If the speaker strikes you as a humble man, you don’t know Shani. As a judge on reality TV cooking shows in Israel, he’s brash and brilliant and cutting. And as a fixture in the press—he was the subject of a widely publicized and melodramatic bankruptcy some years back—he’s opinionated and flamboyant, the sort of cat who would post photos of himself urinating to his Instagram account. But set him in front of a tomato, and you see the ego melt away: It’s always the food that matters, nothing else.

To watch him work—his kitchens are almost always open—is to see a true believer in the throes of constant doubt. He approaches the ingredients piled high in front of him as if he’d never seen them before, as if a slight tweak to the cut or a light change in seasoning may somehow unlock hidden meanings. This sensibility makes for a highly demanding yet pleasantly meritocratic kitchen, where cooks who fall short of perfection are scolded for betraying their spiritual obligations while their colleagues who lose themselves in their craft are ecstatically applauded. The last time I ate in Shani’s Ha’Salon—located in a warehouse in an industrial suburb of Tel Aviv, where Shani cooks with solemn concentration as diners dance on tables and sing at the top of their lungs—I watched the chef and his crew as the dinner service drew to an end. They looked as if they had just survived the Battle of the Bulge, depleted and scarred but also serene in the knowledge that the fight they had just put up was won in the service of all that is good about mankind.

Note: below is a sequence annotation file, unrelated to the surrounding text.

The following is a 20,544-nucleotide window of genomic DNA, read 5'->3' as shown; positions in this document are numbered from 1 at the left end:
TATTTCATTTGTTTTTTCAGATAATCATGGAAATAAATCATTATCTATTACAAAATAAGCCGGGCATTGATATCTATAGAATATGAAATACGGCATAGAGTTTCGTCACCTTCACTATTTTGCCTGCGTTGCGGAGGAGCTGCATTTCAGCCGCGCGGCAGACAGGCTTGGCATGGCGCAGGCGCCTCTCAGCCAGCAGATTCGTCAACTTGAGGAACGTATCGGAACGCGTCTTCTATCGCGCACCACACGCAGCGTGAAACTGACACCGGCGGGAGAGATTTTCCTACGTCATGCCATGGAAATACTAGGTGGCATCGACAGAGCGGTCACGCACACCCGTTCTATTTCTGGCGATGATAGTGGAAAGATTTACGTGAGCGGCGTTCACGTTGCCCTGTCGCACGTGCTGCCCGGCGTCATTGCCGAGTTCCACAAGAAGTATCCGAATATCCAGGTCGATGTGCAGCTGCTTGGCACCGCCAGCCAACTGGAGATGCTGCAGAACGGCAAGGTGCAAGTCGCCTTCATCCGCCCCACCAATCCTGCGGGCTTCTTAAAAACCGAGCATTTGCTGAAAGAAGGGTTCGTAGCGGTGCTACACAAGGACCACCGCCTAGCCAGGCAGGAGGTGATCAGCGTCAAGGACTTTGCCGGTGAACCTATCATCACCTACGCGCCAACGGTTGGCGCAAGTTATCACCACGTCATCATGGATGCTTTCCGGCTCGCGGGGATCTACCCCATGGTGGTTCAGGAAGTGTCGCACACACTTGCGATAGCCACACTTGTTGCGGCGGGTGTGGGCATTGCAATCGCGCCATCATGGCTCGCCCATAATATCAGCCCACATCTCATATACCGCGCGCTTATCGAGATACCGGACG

And now, New Yorkers, too, can enjoy Shani’s offerings. His brand-new spot at Chelsea Market, Miznon, is one of a chain that spans from Tel Aviv to Paris and Vienna, all bound by a similar décor—call it shuk chic—and by a solemn philosophy that believes that transcendence comes only when the finest ingredients and the simplest delivery merge. At Miznon, Hebrew for cafeteria, you’ll find lobster and crème fraiche, say, or corned beef and pickles, all stuffed in a pita, Israel’s most emblematic culinary delivery system. It’s fast-food wabi-sabi, the Japanese aesthetic worldview that sees beauty as perpetually transient, flawed, and fleeting: That dish you’ve got there contains the best stuff on Earth, but you’re about to wolf it down in a pita, quickly and without much ceremony. It also allows Shani to sell dishes that otherwise would’ve cost a mint at greatly reduced prices.

We need this virtue in New York. Our wicked little town has long lost its mind in the kitchen. Walk into a storied shrine like Babbo, say, and you’re likely to be assaulted with sound and fury, the former from the loudspeakers that blast loud music with no compassion for those diners who may foolishly wish to attempt conversation and the latter from the haughty wait staff who leer at you and wonder what someone as oafish as you is doing in a place widely understood to be the Asgard of the swells. By its very nature and with its very name, Miznon derides all that. The dishes it serves aren’t here to be fawned over and photographed—it’s hard to fetishize something when it’s served in the very same setting as falafel—but enjoyed heartily, in close proximity to others and without much decorum, like some Platonic ideal of Israeliness. Each bite opens the heart and reminds it that food is here to be enjoyed for what it is, a miracle of creation, an engine of community, and the bedrock of culture. And it all begins with a whole head of a golden baby cauliflower on sizzling stones, melting into its very own leaves, giving us meaning with every bite.